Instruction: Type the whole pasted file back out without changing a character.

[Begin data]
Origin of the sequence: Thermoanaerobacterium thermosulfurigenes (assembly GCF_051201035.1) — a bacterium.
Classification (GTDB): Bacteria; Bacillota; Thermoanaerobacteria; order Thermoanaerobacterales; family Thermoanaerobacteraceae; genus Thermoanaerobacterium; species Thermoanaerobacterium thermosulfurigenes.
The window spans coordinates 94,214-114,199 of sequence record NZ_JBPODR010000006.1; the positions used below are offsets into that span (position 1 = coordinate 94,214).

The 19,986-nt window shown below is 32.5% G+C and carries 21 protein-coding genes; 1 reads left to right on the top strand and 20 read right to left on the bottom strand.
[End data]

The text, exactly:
Origin of the sequence: Thermoanaerobacterium thermosulfurigenes (assembly GCF_051201035.1) — a bacterium.
Classification (GTDB): Bacteria; Bacillota; Thermoanaerobacteria; order Thermoanaerobacterales; family Thermoanaerobacteraceae; genus Thermoanaerobacterium; species Thermoanaerobacterium thermosulfurigenes.
The window spans coordinates 94,214-114,199 of sequence record NZ_JBPODR010000006.1; the positions used below are offsets into that span (position 1 = coordinate 94,214).

The 19,986-nt window shown below is 32.5% G+C and carries 21 protein-coding genes; 1 reads left to right on the top strand and 20 read right to left on the bottom strand.